16. 16. Warimwe GM, Keane TM, Fegan G, Musyoki JN, Newton CR, et al. (2009) Plasmodium falciparum var gene expression is modified by host immunity. Proc Natl Acad Sci U S A 106: 21801–21806. pmid:20018734
  17. 17. Lavstsen T, Turner L, Saguti F, Magistrado P, Rask TS, et al. (2012) Plasmodium falciparum erythrocyte membrane protein 1 domain cassettes 8 and 13 are associated with severe malaria in children. Proc Natl Acad Sci U S A 109: E1791–1800. pmid:22619319
  18. 18. Bertin GI, Lavstsen T, Guillonneau F, Doritchamou J, Wang CW, et al. (2013) Expression of the domain cassette 8 Plasmodium falciparum erythrocyte membrane protein 1 is associated with cerebral malaria in Benin. PLoS One 8: e68368. pmid:23922654
  19. 19. Almelli T, Ndam NT, Ezimegnon S, Alao MJ, Ahouansou C, et al. (2014) Cytoadherence phenotype of Plasmodium falciparum-infected erythrocytes is associated with specific pfemp-1 expression in parasites from children with cerebral malaria. Malar J 13: 333. pmid:25156105
  20. 20. Almelli T, Nuel G, Bischoff E, Aubouy A, Elati M, et al. (2014) Differences in Gene Transcriptomic Pattern of Plasmodium falciparum in Children with Cerebral Malaria and Asymptomatic Carriers. PLoS One 9: e114401. pmid:25479608
  21. 21. Merrick CJ, Huttenhower C, Buckee C, Amambua-Ngwa A, Gomez-Escobar N, et al. (2012) Epigenetic dysregulation of virulence gene expression in severe Plasmodium falciparum malaria. J Infect Dis 205: 1593–1600. pmid:22448008
  22. 22. Turner L, Lavstsen T, Berger SS, Wang CW, Petersen JE, et al. (2013) Severe malaria is associated with parasite binding to endothelial protein C receptor. Nature 498: 502–505. pmid:23739325
  23. 23. Berger SS, Turner L, Wang CW, Petersen JE, Kraft M, et al. (2013) Plasmodium falciparum expressing domain cassette 5 type PfEMP1 (DC5-PfEMP1) bind PECAM1. PLoS One 8: e69117. pmid:23874884
  24. 24. Sharp S, Lavstsen T, Fivelman QL, Saeed M, McRobert L, et al. (2006) Programmed transcription of the var gene family, but not of stevor, in Plasmodium falciparum gametocytes. Eukaryot Cell 5: 1206–1214. pmid:16896206
  25. 25. Frank M, Dzikowski R, Amulic B, Deitsch K (2007) Variable switching rates of malaria virulence genes are associated with chromosomal position. Mol Microbiol 64: 1486–1498. pmid:17555435
  26. 26. Falk N, Kaestli M, Qi W, Ott M, Baea K, et al. (2009) Analysis of Plasmodium falciparum var genes expressed in children from Papua New Guinea. J Infect Dis 200: 347–356. pmid:19552523
  27. 27. Enderes C, Kombila D, Dal-Bianco M, Dzikowski R, Kremsner P, et al. (2011) Var Gene promoter activation in clonal Plasmodium falciparum isolates follows a hierarchy and suggests a conserved switching program that is independent of genetic background. J Infect Dis 204: 1620–1631. pmid:21926380
  28. 28. Gupta S, Snow RW, Donnelly CA, Marsh K, Newbold C (1999) Immunity to non-cerebral severe malaria is acquired after one or two infections. Nat Med 5: 340–343. pmid:10086393
  29. 29. Peters J, Fowler E, Gatton M, Chen N, Saul A, et al. (2002) High diversity and rapid changeover of expressed var genes during the acute phase of Plasmodium falciparum infections in human volunteers. Proc Natl Acad Sci U S A 99: 10689–10694. pmid:12142467
  30. 30. Wang CW, Hermsen CC, Sauerwein RW, Arnot DE, Theander TG, et al. (2009) The Plasmodium falciparum var gene transcription strategy at the onset of blood stage infection in a human volunteer. Parasitol Int 58: 478–480. pmid:19616120
  31. 31. Lavstsen T, Magistrado P, Hermsen CC, Salanti A, Jensen AT, et al. (2005) Expression of Plasmodium falciparum erythrocyte membrane protein 1 in experimentally infected humans. Malar J 4: 21. pmid:15857512
  32. 32. Bachmann A, Predehl S, May J, Harder S, Burchard GD, et al. (2011) Highly co-ordinated var gene expression and switching in clinical Plasmodium falciparum isolates from non-immune malaria patients. Cell Microbiol 13: 1397–1409. pmid:21740496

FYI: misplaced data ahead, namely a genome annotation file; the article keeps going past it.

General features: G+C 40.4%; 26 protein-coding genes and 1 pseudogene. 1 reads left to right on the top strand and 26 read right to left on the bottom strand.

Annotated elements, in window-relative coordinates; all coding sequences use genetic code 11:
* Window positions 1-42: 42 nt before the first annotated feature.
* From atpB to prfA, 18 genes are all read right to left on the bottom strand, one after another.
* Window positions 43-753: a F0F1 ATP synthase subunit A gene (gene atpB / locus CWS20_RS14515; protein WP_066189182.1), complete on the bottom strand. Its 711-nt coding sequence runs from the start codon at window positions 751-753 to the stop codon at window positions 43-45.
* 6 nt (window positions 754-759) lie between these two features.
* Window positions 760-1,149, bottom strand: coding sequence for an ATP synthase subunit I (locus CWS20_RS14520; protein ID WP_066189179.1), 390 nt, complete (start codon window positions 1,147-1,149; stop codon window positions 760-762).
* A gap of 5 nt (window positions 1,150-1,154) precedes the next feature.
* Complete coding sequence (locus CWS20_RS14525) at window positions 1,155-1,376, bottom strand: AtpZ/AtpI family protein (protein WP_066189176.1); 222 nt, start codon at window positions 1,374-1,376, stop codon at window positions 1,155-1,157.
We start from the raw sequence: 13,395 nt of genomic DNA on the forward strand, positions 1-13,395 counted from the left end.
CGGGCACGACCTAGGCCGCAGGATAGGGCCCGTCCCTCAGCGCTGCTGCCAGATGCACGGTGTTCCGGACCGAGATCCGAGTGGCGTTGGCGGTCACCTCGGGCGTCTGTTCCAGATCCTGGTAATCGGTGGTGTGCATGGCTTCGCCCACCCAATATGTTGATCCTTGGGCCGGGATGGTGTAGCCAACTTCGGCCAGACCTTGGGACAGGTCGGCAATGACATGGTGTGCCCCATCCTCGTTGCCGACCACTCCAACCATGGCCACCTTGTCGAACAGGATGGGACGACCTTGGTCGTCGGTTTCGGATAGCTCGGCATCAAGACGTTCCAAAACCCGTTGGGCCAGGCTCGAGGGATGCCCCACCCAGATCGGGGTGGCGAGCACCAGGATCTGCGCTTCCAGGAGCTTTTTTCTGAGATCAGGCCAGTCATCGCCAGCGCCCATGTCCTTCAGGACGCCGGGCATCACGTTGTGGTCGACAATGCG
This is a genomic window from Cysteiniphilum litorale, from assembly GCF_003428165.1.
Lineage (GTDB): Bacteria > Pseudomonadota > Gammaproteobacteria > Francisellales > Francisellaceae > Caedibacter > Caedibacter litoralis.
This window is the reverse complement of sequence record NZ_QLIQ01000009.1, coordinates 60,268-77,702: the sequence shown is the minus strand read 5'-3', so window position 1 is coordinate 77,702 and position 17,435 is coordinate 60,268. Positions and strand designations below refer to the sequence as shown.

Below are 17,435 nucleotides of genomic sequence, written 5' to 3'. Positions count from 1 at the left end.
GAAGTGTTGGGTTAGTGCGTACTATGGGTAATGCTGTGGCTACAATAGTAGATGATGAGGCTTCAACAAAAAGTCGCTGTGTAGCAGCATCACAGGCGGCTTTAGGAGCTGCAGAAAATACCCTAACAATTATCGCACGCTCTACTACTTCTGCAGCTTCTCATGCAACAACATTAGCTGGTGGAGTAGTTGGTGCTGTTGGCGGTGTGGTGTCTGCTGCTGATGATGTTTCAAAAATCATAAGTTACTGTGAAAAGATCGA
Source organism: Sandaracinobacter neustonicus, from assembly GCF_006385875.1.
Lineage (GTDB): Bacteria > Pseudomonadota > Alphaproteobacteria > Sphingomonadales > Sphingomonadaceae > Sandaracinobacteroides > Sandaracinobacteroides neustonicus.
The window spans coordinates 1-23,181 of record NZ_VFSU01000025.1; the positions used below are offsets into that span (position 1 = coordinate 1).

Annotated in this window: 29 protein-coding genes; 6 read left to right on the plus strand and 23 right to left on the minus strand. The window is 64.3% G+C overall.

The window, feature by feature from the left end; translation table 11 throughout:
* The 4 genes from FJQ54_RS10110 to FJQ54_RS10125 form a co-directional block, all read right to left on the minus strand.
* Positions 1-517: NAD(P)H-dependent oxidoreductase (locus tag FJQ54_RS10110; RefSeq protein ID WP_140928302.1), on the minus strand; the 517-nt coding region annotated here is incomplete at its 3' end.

33. 33. Mordmüller B, Supan C, Sim KL, Gómez-Pérez GP, Salazar CLO, et al. (2015) Direct venous inoculation of Plasmodium falciparum sporzoites for controlled human malaria infection: a dose-finding trial in two centres. Malar J 14.
  34. 34. Sauerwein RW, Roestenberg M, Moorthy VS (2011) Experimental human challenge infections can accelerate clinical malaria vaccine development. Nat Rev Immunol 11: 57–64. pmid:21179119
  35. 35. Fastman Y, Noble R, Recker M, Dzikowski R (2012) Erasing the epigenetic memory and beginning to switch-the onset of antigenic switching of var genes in Plasmodium falciparum. PLoS One 7: e34168. pmid:22461905
  36. 36. Dzikowski R, Frank M, Deitsch K (2006) Mutually exclusive expression of virulence genes by malaria parasites is regulated independently of antigen production. PLoS Pathog 2: e22. pmid:16518466
  37. 37. Warimwe GM, Recker M, Kiragu EW, Buckee CO, Wambua J, et al. (2013) Plasmodium falciparum var gene expression homogeneity as a marker of the host-parasite relationship under different levels of naturally acquired immunity to malaria. PLoS One 8: e70467. pmid:23922996
  38. 38. Horrocks P, Pinches R, Christodoulou Z, Kyes SA, Newbold CI (2004) Variable var transition rates underlie antigenic variation in malaria. Proc Natl Acad Sci U S A 101: 11129–11134. pmid:15256597
  39. 39. Blomqvist K, Normark J, Nilsson D, Ribacke U, Orikiriza J, et al. (2010) var gene transcription dynamics in Plasmodium falciparum patient isolates. Mol Biochem Parasitol 170: 74–83. pmid:20006652
  40. 40. Amulic B, Salanti A, Lavstsen T, Nielsen MA, Deitsch KW (2009) An upstream open reading frame controls translation of var2csa, a gene implicated in placental malaria. PLoS Pathog 5: e1000256. pmid:19119419
  41. 41. Wang CW, Mwakalinga SB, Sutherland CJ, Schwank S, Sharp S, et al. (2010) Identification of a major rif transcript common to gametocytes and sporozoites of Plasmodium falciparum. Malar J 9: 147. pmid:20509952
  42. 42. Spence PJ, Jarra W, Levy P, Reid AJ, Chappell L, et al. (2013) Vector transmission regulates immune control of Plasmodium virulence. Nature 498: 228–231. pmid:23719378
  43. 43. Frech C, Chen N (2013) Variant surface antigens of malaria parasites: functional and evolutionary insights from comparative gene family classification and analysis. BMC Genomics 14: 427. pmid:23805789
  44. 44. Brannan LR, McLean SA, Phillips RS (1993) Antigenic variants of Plasmodium chabaudi chabaudi AS and the effects of mosquito transmission. Parasite Immunol 15: 135–141. pmid:8100357
  45. 45. McLean SA, Phillips RS, Pearson CD, Walliker D (1987) The effect of mosquito transmission of antigenic variants of Plasmodium chabaudi. Parasitology 94 (Pt 3): 443–449. pmid:3614987
  46. 46. Trager W, Jensen JB (1976) Human malaria parasites in continuous culture. Science 193: 673–675. pmid:781840
  47. 47. Lambros C, Vanderberg JP (1979) Synchronization of Plasmodium falciparum erythrocytic stages in culture. J Parasitol 65: 418–420. pmid:383936
  48. 48. Duffy MF, Byrne TJ, Carret C, Ivens A, Brown GV (2009) Ectopic recombination of a malaria var gene during mitosis associated with an altered var switch rate. J Mol Biol 389: 453–469. pmid:19389407